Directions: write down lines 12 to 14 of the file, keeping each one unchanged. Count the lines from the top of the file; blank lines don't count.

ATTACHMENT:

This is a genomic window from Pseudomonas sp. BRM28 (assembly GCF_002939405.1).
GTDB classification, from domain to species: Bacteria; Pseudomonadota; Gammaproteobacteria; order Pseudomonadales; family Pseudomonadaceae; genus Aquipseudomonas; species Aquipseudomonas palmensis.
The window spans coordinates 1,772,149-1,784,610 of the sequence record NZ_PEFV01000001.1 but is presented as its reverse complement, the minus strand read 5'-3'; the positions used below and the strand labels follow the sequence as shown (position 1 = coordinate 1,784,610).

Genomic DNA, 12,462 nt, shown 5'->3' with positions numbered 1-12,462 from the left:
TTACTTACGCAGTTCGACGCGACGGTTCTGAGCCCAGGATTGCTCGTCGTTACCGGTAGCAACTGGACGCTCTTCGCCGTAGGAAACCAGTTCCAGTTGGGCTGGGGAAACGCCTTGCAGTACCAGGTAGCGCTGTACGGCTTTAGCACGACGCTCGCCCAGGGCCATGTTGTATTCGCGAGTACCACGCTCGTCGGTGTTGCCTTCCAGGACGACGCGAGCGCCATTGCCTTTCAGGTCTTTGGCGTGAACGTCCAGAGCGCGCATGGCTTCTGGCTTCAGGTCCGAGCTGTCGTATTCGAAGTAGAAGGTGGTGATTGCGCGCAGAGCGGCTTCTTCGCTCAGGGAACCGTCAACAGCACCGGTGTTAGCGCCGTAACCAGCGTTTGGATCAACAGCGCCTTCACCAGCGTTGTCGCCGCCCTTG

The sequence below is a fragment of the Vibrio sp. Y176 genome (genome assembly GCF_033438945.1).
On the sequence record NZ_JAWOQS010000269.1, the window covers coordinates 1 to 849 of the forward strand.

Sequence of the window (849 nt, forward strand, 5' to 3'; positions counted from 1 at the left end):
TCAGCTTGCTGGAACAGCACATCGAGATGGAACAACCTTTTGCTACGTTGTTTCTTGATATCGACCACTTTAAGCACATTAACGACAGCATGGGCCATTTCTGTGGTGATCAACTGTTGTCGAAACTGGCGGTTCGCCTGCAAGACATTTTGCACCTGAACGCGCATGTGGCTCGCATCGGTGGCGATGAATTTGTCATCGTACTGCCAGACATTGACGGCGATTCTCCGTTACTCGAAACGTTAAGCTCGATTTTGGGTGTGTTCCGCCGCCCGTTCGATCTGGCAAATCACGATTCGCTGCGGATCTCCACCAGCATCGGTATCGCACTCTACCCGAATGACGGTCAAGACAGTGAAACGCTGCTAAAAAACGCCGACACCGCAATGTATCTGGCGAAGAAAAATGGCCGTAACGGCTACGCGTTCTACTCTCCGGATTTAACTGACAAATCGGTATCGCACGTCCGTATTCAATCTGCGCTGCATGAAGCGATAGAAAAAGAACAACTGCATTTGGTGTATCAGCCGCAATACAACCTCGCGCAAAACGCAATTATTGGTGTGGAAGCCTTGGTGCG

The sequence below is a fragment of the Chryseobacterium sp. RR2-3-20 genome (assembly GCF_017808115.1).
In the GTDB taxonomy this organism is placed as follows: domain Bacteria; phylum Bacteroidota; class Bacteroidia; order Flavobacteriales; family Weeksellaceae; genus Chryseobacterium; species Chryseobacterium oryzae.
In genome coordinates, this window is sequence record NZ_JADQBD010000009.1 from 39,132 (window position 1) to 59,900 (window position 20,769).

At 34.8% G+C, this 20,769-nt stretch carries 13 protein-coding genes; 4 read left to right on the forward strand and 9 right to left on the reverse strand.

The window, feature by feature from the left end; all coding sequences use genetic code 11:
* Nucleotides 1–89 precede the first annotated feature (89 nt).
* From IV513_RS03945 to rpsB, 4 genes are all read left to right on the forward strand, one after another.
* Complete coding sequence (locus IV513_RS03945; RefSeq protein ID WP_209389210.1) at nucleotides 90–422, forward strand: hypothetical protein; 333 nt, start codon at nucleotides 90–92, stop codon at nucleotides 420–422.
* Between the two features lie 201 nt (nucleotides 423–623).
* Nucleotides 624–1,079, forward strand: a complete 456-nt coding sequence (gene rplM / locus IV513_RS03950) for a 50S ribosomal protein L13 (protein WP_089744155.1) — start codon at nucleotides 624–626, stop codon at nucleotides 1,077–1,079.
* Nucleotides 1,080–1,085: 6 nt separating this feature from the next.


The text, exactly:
In genome coordinates, this window is sequence record NZ_JADQBD010000009.1 from 39,132 (window position 1) to 59,900 (window position 20,769).

At 34.8% G+C, this 20,769-nt stretch carries 13 protein-coding genes; 4 read left to right on the forward strand and 9 right to left on the reverse strand.

The window, feature by feature from the left end; all coding sequences use genetic code 11: